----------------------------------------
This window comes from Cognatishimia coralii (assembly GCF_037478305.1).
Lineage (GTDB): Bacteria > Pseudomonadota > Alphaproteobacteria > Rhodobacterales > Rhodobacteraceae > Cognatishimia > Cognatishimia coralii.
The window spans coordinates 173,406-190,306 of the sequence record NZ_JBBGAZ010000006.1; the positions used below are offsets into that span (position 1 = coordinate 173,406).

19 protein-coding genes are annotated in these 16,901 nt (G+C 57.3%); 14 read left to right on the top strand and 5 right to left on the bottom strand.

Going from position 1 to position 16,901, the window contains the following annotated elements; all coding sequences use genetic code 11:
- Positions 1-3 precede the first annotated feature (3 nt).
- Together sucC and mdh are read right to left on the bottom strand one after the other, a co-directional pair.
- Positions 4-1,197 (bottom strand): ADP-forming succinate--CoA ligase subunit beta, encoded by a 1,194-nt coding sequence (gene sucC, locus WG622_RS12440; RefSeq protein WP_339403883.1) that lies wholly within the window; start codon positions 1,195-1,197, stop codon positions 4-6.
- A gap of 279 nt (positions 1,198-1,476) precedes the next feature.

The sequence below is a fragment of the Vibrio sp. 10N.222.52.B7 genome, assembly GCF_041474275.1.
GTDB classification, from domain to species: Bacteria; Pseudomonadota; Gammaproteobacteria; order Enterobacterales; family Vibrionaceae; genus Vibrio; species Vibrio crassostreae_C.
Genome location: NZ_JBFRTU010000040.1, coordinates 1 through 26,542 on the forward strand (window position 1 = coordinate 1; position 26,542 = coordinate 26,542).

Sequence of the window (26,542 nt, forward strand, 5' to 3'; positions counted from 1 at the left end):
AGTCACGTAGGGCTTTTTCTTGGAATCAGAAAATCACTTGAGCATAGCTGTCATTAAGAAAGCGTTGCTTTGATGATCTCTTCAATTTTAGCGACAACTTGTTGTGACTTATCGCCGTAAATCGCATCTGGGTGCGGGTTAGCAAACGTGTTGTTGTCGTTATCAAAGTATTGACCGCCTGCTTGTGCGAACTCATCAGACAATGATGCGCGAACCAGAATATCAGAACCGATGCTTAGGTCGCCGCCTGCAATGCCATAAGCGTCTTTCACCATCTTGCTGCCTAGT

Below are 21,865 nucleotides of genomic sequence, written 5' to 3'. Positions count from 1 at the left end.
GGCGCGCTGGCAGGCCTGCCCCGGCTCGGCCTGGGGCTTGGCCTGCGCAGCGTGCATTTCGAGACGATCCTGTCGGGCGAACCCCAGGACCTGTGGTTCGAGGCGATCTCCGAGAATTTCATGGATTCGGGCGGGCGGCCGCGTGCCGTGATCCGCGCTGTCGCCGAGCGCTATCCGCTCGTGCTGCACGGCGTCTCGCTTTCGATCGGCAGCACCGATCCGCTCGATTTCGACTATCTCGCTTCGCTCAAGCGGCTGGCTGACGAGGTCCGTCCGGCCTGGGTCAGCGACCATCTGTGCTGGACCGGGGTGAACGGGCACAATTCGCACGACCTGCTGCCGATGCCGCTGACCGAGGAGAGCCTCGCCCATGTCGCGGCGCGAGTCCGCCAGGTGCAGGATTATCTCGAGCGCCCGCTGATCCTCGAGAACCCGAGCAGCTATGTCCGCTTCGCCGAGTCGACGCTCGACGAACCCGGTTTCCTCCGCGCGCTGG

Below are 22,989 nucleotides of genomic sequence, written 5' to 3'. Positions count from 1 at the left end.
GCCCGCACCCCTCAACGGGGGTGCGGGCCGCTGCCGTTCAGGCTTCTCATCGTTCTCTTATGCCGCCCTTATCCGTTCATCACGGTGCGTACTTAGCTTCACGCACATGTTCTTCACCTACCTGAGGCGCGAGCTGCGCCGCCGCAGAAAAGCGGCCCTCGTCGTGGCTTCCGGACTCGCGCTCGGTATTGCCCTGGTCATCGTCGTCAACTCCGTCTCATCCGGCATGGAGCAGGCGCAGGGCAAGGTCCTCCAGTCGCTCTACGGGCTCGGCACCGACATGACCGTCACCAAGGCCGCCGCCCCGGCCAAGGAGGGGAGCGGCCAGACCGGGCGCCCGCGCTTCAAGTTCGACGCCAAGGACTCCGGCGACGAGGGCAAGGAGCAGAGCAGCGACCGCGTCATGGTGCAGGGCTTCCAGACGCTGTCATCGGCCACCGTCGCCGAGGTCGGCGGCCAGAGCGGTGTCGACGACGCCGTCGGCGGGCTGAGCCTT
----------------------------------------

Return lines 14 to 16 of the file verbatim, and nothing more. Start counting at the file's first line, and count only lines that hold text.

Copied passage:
AGTCACGTAGGGCTTTTTCTTGGAATCAGAAAATCACTTGAGCATAGCTGTCATTAAGAAAGCGTTGCTTTGATGATCTCTTCAATTTTAGCGACAACTTGTTGTGACTTATCGCCGTAAATCGCATCTGGGTGCGGGTTAGCAAACGTGTTGTTGTCGTTATCAAAGTATTGACCGCCTGCTTGTGCGAACTCATCAGACAATGATGCGCGAACCAGAATATCAGAACCGATGCTTAGGTCGCCGCCTGCAATGCCATAAGCGTCTTTCACCATCTTGCTGCCTAGT

Below are 21,865 nucleotides of genomic sequence, written 5' to 3'. Positions count from 1 at the left end.
GGCGCGCTGGCAGGCCTGCCCCGGCTCGGCCTGGGGCTTGGCCTGCGCAGCGTGCATTTCGAGACGATCCTGTCGGGCGAACCCCAGGACCTGTGGTTCGAGGCGATCTCCGAGAATTTCATGGATTCGGGCGGGCGGCCGCGTGCCGTGATCCGCGCTGTCGCCGAGCGCTATCCGCTCGTGCTGCACGGCGTCTCGCTTTCGATCGGCAGCACCGATCCGCTCGATTTCGACTATCTCGCTTCGCTCAAGCGGCTGGCTGACGAGGTCCGTCCGGCCTGGGTCAGCGACCATCTGTGCTGGACCGGGGTGAACGGGCACAATTCGCACGACCTGCTGCCGATGCCGCTGACCGAGGAGAGCCTCGCCCATGTCGCGGCGCGAGTCCGCCAGGTGCAGGATTATCTCGAGCGCCCGCTGATCCTCGAGAACCCGAGCAGCTATGTCCGCTTCGCCGAGTCGACGCTCGACGAACCCGGTTTCCTCCGCGCGCTGG